Nothing Vanishes – Jan 19, 2012

Posted: January 19, 2012 in Samples of My Writing, Writing Posts

A poem for my mother, Hazel Hilles from Nothing Vanishes and Wrapped Within Again 

Higher Ground is also available.

Nothing Vanishes


My mother picks mushrooms
out in the bush, small hands
reaching between the thistles
perfectly, never once getting
nicked. She doesn’t worry about
picking poisonous ones.
She knows what they look like
and avoids them.
Her fingers, smelling musty
from all those mushrooms,
reach up from the earth
to touch me.

Mushrooms line the table
and she cuts through some
and washes others and she
offers me one and I look at it
for awhile and then
put it in my mouth,
never sure if it is poisonous or not.
Her fingers have remained young
despite everything.
As she cleans the dirt from
beneath a nail later,
she sings softly to herself.
I want to join in but don’t,
just listen as the past lingers
outside every window and all
I can taste is mushrooms for hours after.


She boils rice on the wood stove
and fries some of the mushrooms
and tastes one now and then.
She doesn’t care what I’m thinking
or what the fire begs her to do.
She ignores everything but her cooking—
the mushrooms pulled quickly, authoritatively
from the stove.

After supper my mother
puts the rest of the mushrooms
in the fridge hiding them
in various brown paper bags.
Tomorrow after I return to the city
she will continue to eat them,
looking at them on her plate,
gentle reassuring shapes.
For a moment they might look
ruined, all shrivelled there
waiting to be consumed,
becoming once more what the earth
expected. And as she eats them,
somewhere inside her she
loses and finds again her God.
Her soul is something she thinks of
as she looks at her young fingers.
Her son so far away calls to ask
about the mushrooms, but doesn’t,
asking about something else instead.


New mushrooms come up to replace
the ones she picks.
In a few weeks she will go out
to collect them, returning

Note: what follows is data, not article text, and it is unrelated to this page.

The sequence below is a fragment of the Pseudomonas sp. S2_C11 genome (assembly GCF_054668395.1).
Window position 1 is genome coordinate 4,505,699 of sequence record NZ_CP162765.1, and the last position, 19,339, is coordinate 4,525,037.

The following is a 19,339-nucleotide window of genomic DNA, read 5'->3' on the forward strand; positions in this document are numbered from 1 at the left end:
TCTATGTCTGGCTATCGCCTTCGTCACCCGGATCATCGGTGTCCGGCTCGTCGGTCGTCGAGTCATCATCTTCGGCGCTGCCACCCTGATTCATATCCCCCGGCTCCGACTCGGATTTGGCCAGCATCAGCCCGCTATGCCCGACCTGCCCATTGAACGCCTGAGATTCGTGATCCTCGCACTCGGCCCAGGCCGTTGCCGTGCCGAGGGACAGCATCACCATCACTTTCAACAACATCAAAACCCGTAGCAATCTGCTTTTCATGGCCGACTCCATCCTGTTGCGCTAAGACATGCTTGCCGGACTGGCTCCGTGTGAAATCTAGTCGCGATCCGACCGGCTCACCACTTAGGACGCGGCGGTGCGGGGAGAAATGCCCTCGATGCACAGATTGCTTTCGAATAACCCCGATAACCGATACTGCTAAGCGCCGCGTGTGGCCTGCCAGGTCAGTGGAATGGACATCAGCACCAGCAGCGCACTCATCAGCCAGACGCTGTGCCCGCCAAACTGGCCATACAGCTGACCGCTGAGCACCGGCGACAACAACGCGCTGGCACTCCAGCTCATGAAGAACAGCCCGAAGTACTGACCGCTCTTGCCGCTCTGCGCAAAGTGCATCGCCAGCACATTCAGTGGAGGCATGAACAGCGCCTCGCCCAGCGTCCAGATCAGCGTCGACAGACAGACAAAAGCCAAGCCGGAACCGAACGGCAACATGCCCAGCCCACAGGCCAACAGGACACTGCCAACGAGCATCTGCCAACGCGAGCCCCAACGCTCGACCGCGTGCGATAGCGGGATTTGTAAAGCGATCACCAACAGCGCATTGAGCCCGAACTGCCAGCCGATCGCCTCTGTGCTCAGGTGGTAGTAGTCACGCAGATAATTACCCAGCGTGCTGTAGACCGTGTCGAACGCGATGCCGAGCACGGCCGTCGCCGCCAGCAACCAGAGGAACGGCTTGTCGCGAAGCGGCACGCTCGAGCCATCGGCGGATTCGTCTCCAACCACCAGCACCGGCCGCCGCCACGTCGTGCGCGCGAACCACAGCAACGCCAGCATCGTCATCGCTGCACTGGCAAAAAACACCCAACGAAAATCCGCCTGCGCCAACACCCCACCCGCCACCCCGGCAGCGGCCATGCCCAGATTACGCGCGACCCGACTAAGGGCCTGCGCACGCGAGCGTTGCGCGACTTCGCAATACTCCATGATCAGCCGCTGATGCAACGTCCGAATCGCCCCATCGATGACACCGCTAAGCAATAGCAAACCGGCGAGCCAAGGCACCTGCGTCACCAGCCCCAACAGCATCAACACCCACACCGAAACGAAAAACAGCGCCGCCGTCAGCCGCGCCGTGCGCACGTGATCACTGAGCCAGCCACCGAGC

to familiar rocks and trees.
Sometimes while picking mushrooms
she will kneel to pray,
the bush so quiet her heart
forms a thunder around her.
I can almost hear her prayers
as I imagine her kneeling before
a certain pine tree.
Its not the words I hear
but the murmurs between each word,
long and certain coming from
where I imagine her soul to be.
When she stands again her legs are shaky
and I reach out a hand to steady her
but touch the window of my office
instead. Opening my eyes
the city looks aimless as it
vanishes at the horizon.
The earth beneath her feet
supports her as my outstretched hand can not.


I don’t buy mushrooms in the supermarket
but walk past them and see my mother
turning her nose up at them,
tame and small on the counter.
She is what I will dissolve into.
I am what she has left the world
and my skin no different than hers
washes in the sunlight and does not
shine but reflects a dull image
of something bright.


I do not send her flowers or telegrams
just show up now and then,
expecting to eat mushrooms
and to talk.
When my plate is empty
I will lay down my knife and fork
knowing that when God comes
he can do no damage
or provide any answers,
because the only answers there are
I have already found:
my stomach full, the night
still a few hours off,
and my mother moving about
her small house as if
she were already in heaven.


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